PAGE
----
Structure and Dynamics at Colloidal Boundaries

V.W.A. de Villeneuve

Research output: ThesisDoctoral thesis 1 (Research UU / Graduation UU)


This thesis is made up of several studies of boundaries occurring in colloidal hard sphere crystals and phase separated colloid-polymer mixtures. These boundaries can be studied on the particle level, in real space and in real time by confocal microscopy. A general introduction on the experimental systems and on confocal microscopy is given in Chapter 1. This thesis consists of four main parts. The first part deals with stacking disorder in hard sphere crystals. The second part deals with geometrically frustrated hard sphere crystals. The third part describes the statistics of Brownian interface fluctuations in phase-separated colloid-polymer mixtures. The final part of this thesis deals with the transport of particles through such an interface. In the first part of this thesis we study stacking disorder in hard sphere crystals. Due to the small difference in free energy between the hexagonal close packed (HCP) and face centered cubic (FCC) crystal configurations, both structures can coexist within these crystals. As a result the crystals are often made up of a random combination of ABA and ABC type stacking sequences of hexagonal layers. Chapters 2 and 3 describe in-plane stacking disorder in hard sphere crystals. Here, we show that stacking can change as well within a hexagonal layer, both via abrupt transitions through line-defects (Chapter 2) and via continuous transitions through lattice deformations (Chapter 3). Therefore the hexagonal layers are made up of multiple islands of FCC or HCP stacking type. In Chapter 3 the relation between lattice vacancies and stacking transitions is investigated as well. Due to the osmotic pressure imbalance, particles are pushed slightly toward the vacancy. Furthermore, in areas where lattice deformations occur due to stacking transitions, the vacancy concentration is much higher, allowing the accommodation of lattice deformations. Chapter 4 describes the relation between grain size and typical stacking island dimension. Using methods to distinguish both the stacking type and the stacking direction, we are able to identify the typical island dimension. The fraction of FCC type particles determines the relative size of FCC and HCP type islands, which we can relate to lateral islands with an A, B or C type lateral position through simulations. The second part of this thesis describes how geometry affects hard sphere crystals and crystallization. Chapter 5 describes the crystallization of hard spheres near large, nearly immovable objects: much larger spheres, which are in a way the simplest conceivable impurities or dopants. Crystal nucleation, the initial formation of sufficiently large crystals may be facilitated if the curvature of the dopant is sufficiently low. The subsequent crystal growth of these small crystals is retarded by the presence of impurities, but due to their high curvature, small impurities slow the crystal growth much more down than larger ones. Chapter 6 deals with the obtained crystal structure after crystallization has completed. We introduce a frustration length which quantifies the extent of lattice distortion depending on the size of the dopants. If the dopants are sufficiently close, we show that grain boundaries may form in between directly, which is a result of the delayed growth process in between the impurities. Whether the frustration lengths persist in the sample or slowly anneal out on time depends on the impurity spacing. Chapter 7 compares lattice frustration by two methods: 1) the insertion of impurities and 2) a polygonal particle shape. Both sources of lattice frustration induce polycrystallinity. The third part of this thesis concerns the liquid-liquid interface of phase separated colloid polymer mixtures. Such interfaces are characterised by large interface fluctuations due to the low interfacial tension. Experiments and theory on the residence time of a certain fluctuation above a certain height and the related waiting time in between such heights are presented in Chapter 8. In the final part of this thesis the transport of rigid spheres through such a fluctuating interface is presented. In Chapter 9 we compare the approach of droplets and spheres to a deformable interface. The similarity of the problems shows that the approach of the sphere already captures much of the physics of the more complicated approach of a droplet. The transport of rigid spheres through interfaces is the subject of Chapters 10 and 11. We distinguish between low Bond numbers (Chapter 10) and high bond numbers (Chapter 11), which respectively represent the limits of dominant interfacial tension and gravity. The low Bond number transport configuration is characterized by a draining film in between the sphere and the interface. In the meantime the interface deforms up to maximally about half the sphere's diameter. When the sphere is sufficiently close, it is wetted by the interface and dragged through it, before it starts sedimenting away again. The high Bond number transport configuration is characterized by a thin film of gas which persists around the sphere, while the interface deforms more than half a sphere's diameter. Depending on the Bond number, two scenarios may be observed. At moderate Bond numbers the sphere leaves a V-shaped interface behind. At even higher Bond numbers, the sphere drags a column of material of the phase it was originally in behind it that eventually breaks up through a Rayleigh-Plateau instability.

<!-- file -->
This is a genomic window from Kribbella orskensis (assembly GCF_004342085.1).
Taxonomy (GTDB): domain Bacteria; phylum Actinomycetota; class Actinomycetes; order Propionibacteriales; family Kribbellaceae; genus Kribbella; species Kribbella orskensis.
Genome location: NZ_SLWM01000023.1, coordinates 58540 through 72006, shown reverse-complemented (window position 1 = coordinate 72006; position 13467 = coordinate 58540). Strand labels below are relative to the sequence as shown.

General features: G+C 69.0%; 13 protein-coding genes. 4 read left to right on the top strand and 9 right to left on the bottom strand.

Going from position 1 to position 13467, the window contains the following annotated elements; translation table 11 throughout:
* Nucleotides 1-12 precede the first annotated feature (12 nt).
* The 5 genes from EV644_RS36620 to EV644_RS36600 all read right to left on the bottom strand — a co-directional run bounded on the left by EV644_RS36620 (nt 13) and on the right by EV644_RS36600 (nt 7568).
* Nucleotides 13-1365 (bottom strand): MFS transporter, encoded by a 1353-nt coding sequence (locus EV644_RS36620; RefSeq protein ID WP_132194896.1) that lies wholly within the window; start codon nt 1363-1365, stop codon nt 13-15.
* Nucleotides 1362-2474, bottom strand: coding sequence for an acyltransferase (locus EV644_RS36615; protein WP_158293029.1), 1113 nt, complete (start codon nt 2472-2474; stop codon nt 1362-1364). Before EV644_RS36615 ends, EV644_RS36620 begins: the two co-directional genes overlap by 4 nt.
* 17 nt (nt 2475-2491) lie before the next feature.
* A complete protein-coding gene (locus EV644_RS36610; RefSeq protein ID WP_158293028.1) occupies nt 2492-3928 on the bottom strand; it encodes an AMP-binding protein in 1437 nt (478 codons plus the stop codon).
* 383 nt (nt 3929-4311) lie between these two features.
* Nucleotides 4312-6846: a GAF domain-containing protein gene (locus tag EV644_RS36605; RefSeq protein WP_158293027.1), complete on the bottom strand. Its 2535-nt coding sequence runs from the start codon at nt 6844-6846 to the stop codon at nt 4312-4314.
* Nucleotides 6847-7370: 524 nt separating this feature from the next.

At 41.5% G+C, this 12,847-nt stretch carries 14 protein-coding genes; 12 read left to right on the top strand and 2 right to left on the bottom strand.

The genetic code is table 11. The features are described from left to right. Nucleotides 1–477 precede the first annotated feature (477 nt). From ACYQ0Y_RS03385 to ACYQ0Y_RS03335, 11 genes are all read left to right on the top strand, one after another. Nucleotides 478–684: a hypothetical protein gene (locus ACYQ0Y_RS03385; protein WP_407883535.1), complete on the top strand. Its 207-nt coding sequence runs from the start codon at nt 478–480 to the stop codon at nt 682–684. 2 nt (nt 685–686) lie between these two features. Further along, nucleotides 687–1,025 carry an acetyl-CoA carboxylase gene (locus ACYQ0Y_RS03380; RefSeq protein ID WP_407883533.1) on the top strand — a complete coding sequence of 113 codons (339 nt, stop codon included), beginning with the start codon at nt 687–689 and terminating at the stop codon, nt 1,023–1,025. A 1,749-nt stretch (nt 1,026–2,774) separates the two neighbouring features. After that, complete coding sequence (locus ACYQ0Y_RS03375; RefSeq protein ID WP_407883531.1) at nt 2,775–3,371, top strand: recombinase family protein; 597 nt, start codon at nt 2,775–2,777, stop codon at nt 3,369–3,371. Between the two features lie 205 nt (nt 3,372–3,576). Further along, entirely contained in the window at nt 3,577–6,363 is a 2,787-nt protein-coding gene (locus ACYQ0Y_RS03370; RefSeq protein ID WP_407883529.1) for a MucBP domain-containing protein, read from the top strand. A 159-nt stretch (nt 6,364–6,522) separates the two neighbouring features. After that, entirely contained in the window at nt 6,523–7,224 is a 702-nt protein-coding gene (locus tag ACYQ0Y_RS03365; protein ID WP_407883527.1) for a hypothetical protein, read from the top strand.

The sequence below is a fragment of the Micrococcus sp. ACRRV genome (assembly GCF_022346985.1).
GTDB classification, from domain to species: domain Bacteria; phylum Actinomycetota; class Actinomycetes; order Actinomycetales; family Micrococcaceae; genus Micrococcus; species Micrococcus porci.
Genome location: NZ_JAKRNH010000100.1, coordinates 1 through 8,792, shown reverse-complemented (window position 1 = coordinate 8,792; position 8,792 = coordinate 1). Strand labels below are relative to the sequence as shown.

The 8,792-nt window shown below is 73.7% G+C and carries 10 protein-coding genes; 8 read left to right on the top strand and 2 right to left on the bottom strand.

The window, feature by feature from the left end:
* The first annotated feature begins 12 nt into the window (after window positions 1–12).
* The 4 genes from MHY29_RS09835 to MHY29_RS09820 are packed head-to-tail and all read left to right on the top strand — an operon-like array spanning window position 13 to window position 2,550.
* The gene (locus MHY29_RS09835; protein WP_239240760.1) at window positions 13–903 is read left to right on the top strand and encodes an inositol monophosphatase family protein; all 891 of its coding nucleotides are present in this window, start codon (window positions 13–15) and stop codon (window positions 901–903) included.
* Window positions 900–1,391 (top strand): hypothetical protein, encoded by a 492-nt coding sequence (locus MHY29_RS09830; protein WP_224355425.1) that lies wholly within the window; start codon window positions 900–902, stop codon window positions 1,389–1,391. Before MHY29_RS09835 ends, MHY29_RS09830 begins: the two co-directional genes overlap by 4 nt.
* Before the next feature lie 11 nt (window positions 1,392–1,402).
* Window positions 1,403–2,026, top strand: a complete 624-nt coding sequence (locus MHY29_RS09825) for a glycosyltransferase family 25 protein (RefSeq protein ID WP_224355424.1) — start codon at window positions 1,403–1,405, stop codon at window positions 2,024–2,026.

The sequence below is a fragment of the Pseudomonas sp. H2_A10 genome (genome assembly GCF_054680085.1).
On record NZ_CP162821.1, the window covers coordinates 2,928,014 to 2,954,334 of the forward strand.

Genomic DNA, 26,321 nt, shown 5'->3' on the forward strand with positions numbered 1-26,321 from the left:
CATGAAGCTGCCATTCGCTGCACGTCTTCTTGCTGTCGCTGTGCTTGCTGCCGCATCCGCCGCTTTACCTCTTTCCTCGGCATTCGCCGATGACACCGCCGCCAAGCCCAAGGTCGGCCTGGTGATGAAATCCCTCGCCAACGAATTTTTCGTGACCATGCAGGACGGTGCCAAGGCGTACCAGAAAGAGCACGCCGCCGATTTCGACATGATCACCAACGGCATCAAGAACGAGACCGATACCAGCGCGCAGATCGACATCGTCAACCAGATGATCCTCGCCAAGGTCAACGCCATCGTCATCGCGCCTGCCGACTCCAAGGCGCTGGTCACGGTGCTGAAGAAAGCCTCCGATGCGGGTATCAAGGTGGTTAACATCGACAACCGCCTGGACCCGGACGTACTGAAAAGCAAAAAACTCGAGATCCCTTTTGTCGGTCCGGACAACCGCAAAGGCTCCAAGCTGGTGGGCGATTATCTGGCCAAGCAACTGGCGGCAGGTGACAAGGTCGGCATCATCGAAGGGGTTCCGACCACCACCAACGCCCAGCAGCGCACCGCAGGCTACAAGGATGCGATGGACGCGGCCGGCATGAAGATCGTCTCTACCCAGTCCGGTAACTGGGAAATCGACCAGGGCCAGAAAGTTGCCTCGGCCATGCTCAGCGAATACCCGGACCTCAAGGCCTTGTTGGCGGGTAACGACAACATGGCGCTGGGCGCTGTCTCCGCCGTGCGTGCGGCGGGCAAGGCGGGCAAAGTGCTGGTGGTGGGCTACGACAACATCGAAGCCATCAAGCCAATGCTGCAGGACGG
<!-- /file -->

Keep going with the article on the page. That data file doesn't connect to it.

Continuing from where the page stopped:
Original languageUndefined/Unknown
QualificationDoctor of Philosophy
Awarding Institution
  • Utrecht University
  • Lekkerkerker, Henk, Primary supervisor
  • Kegel, Willem, Supervisor
  • Petoukhov, Andrei, Co-supervisor
Award date19 Mar 2008
Place of PublicationUtrecht
Print ISBNs978-90-393-4763-8
Publication statusPublished - 19 Mar 2008